Fernando Tatís is going to win the National League MVP Award this year. That might sound obvious, but it’s something I feel needs to be stressed, because for some reason, half of all bets on the award’s winner are going to… Philadelphia’s Bryce Harper.
Per OddsChecker, Harper has received 50 percent of all MVP bets over the past 30 days. He doesn’t have the best odds to win the award… or the second-best… or the third-best. Those belong to Tatís (-270), Max Muncy (+900), and Freddie Freeman (+950). Harper isn’t even close to those three. He currently has +1600 odds. So, why are so many people putting their money on Harper?
Well, a lot of hype has befallen Harper in that time. I even wrote a piece about how good he’s been — but like I say in that piece, Harper has not been mashing at this pace the entire season. His great end to this campaign is merely a facade, a mirage of his MVP case. Since the start of August, Harper has mashed eight homers to the tune of a 1.152 OPS. That’s pretty nuts. However, for the entire season, he still trails all three of the aforementioned people ahead in the MVP odds race in runs, home runs, and RBI. That’s two of the three branches of MLB’s Triple Crown (AVG, HR, RBI), meaning that MVP voters tend to notice those kinds of shortcomings in players. While Harper is either first or second in batting average, on-base percentage, and slugging, the raw numbers are not there to warrant a serious MVP candidacy. I understand that runs and RBI are a team statistic. How are you supposed to knock people in if nobody is getting on base in front of you? I get it, but you time and time again, we’ve seen players with a lack of strong base numbers get passed on. On numerous occasions, the committee that votes on the awards has shown preference to people with big numbers rather than analytics darlings, and I can’t blame them.
Take 2012 as an example: Mike Trout was the best player in baseball by a wide margin. He was great defensively, stole nearly 50 bases on the season, and led the American League in on-base percentage and WAR. But Miguel Cabrera won the Triple Crown — a feat that hadn’t been accomplished since 1967. Despite Trout clearly being the superior player, Miggy was given the awards for two reasons: those raw numbers, and team success.
Team success is another big factor in how MVP voters tend to lean that the contenders themselves don’t have much control over. The 2012 NL MVP Award was given to San Francisco’s Buster Posey over Milwaukee’s Ryan Braun. Say what you will about Braun’s past PED usage, but in 2012, he was a menace at the plate. Compared to Posey, Braun may not have had a higher average, but he did have more runs, hits, home runs, RBI, stolen bases, and a higher slugging percentage and OPS… but it didn’t matter, because Posey led his team to a division title, while Braun couldn’t even lead his Brewers to the postseason.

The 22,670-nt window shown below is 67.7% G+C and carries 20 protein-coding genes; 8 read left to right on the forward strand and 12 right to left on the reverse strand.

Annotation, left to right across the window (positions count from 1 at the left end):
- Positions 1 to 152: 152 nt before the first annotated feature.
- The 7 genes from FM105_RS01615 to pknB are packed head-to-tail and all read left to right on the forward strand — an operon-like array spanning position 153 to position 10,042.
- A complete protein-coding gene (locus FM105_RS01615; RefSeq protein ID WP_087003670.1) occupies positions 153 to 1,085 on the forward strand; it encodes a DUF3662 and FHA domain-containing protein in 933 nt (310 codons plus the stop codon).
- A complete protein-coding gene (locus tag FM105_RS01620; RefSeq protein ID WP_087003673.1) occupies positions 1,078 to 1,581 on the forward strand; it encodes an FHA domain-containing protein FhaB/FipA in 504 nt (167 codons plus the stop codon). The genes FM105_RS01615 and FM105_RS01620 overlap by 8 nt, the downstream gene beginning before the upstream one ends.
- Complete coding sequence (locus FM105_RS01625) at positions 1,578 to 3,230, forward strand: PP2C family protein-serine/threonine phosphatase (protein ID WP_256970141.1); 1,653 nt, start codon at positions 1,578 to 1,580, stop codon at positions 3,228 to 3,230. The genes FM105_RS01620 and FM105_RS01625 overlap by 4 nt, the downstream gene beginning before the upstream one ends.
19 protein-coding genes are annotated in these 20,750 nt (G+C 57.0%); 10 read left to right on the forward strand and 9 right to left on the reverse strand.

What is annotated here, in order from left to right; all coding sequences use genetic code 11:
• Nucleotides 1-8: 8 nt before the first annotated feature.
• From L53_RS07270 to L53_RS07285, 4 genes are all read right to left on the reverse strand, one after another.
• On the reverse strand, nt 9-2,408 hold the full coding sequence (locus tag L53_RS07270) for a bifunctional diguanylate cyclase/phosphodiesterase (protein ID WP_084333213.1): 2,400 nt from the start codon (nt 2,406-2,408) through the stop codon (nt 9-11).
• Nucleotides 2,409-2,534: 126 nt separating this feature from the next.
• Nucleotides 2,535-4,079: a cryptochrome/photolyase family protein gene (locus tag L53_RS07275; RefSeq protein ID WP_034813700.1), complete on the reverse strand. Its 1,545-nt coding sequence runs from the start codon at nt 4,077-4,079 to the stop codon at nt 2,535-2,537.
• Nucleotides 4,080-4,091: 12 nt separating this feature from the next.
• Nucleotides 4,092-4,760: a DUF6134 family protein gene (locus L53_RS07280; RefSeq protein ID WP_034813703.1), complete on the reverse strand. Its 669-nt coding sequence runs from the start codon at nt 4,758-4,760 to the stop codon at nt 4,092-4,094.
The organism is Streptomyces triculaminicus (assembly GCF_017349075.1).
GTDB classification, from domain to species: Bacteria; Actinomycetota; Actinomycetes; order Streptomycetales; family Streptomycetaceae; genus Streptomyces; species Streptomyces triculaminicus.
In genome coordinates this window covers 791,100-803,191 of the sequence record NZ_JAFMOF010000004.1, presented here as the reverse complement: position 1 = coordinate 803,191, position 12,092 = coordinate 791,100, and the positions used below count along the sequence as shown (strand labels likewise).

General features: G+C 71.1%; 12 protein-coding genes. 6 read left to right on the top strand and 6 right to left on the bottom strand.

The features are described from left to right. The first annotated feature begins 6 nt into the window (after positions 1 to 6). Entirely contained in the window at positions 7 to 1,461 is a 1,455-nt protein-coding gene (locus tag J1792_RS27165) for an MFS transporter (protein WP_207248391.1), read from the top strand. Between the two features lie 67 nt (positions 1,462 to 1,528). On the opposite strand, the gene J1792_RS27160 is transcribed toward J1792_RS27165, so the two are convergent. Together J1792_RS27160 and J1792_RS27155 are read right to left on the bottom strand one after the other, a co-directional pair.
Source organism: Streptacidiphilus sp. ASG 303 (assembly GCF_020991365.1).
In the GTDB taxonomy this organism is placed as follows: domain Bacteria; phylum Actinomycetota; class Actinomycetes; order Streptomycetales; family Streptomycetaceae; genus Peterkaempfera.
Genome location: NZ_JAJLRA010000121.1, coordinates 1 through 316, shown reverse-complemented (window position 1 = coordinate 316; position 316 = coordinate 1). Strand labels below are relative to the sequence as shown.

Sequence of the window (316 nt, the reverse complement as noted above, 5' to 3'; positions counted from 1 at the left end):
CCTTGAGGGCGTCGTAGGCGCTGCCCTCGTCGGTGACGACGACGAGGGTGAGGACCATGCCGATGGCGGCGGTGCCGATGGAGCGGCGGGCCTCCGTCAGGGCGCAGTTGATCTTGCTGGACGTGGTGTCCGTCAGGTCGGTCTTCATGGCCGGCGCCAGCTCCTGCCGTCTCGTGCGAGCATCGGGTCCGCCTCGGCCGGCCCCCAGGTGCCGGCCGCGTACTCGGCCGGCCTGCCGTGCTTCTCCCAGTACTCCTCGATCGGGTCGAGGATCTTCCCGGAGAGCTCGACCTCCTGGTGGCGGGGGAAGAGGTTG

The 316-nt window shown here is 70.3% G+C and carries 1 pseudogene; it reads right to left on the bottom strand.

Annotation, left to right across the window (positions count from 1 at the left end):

Now go look at the current MLB standings. Every player listed ahead of Harper is either in a position to make the playoffs or are very close. The Padres don’t hold the second Wild Card spot right now, but they are in a position to take that spot with less than 40 games left in the regular season. We can sort of say the same thing about the Phillies since they are only 5.5 games out of first place in the NL East, but they are still under .500. That’s a huge hit to Harper’s MVP case. The fact that he can’t lead his team past the Braves, whose best player went down for the remainder of the season in July, just furthers the idea that Harper shouldn’t win the award. Meanwhile Atlanta’s Freddie Freeman has lifted his team to a division lead without the presence of Acuña. That boosts his odds significantly.
It would take a miracle for Harper to win the MVP award at this point. If you’re one of those people who looked at his average and slugging, saw that his odds were listed at +1600, and figured that putting money on him was a no-brainer, might I suggest instead betting on Atlanta’s Austin Riley (+5000). That’s a 50-to-1 payout. Riley leads all contenders in batting average, is second in runs batted in, is on a team set in position to reach the postseason, and has been slashing .356/.394/.586 since the beginning of August. He’s been a key part of Atlanta’s run to the top of the NL East, and while his plate discipline numbers indicate that he’s been getting rather lucky at the dish, he’s got one of the hottest bats in the National League at the right time — and luck doesn’t matter when you’ve got great stats.